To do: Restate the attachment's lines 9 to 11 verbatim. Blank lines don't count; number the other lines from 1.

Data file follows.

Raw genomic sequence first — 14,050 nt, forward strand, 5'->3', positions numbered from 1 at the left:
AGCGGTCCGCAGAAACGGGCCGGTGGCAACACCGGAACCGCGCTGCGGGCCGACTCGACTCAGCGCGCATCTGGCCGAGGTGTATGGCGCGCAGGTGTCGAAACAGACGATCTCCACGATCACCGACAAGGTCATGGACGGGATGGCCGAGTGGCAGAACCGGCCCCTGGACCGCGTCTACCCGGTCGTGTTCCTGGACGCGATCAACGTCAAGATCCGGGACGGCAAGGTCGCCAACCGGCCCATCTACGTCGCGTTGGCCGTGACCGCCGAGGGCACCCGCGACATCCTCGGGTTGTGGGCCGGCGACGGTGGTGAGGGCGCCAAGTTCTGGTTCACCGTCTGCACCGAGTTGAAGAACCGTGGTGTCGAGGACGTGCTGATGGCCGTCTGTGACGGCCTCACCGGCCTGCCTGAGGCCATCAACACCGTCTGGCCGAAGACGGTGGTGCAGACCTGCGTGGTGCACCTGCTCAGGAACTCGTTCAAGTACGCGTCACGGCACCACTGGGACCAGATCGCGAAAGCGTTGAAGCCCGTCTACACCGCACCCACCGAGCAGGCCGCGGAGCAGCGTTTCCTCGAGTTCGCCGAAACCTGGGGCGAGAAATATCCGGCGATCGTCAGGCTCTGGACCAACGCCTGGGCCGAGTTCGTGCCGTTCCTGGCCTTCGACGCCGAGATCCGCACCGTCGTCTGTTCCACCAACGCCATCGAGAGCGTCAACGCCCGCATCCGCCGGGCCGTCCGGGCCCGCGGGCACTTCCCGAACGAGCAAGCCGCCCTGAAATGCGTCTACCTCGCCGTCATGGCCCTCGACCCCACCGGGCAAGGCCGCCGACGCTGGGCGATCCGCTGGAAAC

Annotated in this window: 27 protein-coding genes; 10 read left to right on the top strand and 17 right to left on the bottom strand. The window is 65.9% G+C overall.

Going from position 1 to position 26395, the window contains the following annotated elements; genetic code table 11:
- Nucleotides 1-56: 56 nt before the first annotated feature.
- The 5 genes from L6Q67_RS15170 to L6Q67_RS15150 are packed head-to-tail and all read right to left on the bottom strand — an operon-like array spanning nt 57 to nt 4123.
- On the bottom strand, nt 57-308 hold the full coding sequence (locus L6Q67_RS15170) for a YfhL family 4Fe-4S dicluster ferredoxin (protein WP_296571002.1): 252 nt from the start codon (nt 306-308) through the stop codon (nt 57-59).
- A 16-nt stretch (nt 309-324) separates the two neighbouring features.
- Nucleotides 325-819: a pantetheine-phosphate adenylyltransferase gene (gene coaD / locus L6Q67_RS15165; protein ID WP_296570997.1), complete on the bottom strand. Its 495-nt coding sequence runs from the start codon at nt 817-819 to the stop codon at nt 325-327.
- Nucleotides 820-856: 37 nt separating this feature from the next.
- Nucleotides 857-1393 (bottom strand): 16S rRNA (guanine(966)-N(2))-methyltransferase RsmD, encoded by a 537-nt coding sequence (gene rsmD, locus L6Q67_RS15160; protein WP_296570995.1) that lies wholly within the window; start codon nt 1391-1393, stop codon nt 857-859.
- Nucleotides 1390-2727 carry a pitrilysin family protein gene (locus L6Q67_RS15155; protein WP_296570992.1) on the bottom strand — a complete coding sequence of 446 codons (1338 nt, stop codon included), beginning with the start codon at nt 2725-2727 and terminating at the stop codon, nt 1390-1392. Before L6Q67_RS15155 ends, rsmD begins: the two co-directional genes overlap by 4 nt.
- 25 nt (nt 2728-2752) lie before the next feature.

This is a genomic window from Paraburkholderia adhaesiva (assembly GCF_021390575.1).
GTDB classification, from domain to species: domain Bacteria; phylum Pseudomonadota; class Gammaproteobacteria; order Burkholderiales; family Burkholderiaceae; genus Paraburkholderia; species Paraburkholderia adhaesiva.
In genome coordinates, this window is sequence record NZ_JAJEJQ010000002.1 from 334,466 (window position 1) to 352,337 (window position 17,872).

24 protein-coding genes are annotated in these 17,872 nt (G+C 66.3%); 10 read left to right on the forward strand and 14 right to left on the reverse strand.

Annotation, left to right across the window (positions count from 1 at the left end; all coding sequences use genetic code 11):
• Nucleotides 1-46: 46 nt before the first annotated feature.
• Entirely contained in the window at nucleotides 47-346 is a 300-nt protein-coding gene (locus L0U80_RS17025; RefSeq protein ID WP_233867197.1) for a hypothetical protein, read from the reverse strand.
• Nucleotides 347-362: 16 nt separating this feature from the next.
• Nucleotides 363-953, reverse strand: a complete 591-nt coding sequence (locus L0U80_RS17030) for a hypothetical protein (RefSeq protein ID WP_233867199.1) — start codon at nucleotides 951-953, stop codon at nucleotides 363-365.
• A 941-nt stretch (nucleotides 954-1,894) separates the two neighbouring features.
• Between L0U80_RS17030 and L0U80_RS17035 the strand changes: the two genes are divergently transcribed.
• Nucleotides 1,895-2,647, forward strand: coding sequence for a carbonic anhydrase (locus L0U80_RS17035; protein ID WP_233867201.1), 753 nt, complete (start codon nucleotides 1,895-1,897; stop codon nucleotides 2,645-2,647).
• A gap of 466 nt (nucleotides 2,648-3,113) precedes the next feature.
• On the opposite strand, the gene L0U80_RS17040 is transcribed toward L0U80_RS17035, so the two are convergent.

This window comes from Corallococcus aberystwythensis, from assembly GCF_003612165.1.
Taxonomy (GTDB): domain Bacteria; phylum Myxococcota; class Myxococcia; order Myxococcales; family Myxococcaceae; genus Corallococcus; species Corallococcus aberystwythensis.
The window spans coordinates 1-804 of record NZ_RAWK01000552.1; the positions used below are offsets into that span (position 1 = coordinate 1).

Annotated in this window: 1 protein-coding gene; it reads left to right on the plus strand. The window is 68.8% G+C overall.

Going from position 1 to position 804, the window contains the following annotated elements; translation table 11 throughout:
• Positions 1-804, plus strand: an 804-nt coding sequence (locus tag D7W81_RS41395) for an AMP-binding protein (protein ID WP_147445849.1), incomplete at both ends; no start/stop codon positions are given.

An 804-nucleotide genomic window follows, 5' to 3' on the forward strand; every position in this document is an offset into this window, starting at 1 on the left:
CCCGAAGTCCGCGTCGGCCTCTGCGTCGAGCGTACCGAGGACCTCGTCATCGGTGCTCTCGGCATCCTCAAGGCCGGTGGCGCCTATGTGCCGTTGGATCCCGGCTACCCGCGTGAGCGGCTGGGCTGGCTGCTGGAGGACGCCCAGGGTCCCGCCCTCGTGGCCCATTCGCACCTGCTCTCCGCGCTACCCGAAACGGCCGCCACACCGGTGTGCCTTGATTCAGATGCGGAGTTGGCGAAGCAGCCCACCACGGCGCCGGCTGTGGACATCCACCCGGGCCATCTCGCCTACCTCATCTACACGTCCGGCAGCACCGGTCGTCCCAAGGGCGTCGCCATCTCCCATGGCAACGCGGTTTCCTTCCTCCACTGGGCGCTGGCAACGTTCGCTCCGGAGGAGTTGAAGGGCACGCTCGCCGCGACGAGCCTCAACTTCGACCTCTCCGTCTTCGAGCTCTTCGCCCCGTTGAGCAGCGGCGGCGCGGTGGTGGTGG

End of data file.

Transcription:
- Nucleotides 325-819: a pantetheine-phosphate adenylyltransferase gene (gene coaD / locus L6Q67_RS15165; protein ID WP_296570997.1), complete on the bottom strand. Its 495-nt coding sequence runs from the start codon at nt 817-819 to the stop codon at nt 325-327.
- Nucleotides 820-856: 37 nt separating this feature from the next.
- Nucleotides 857-1393 (bottom strand): 16S rRNA (guanine(966)-N(2))-methyltransferase RsmD, encoded by a 537-nt coding sequence (gene rsmD, locus L6Q67_RS15160; protein WP_296570995.1) that lies wholly within the window; start codon nt 1391-1393, stop codon nt 857-859.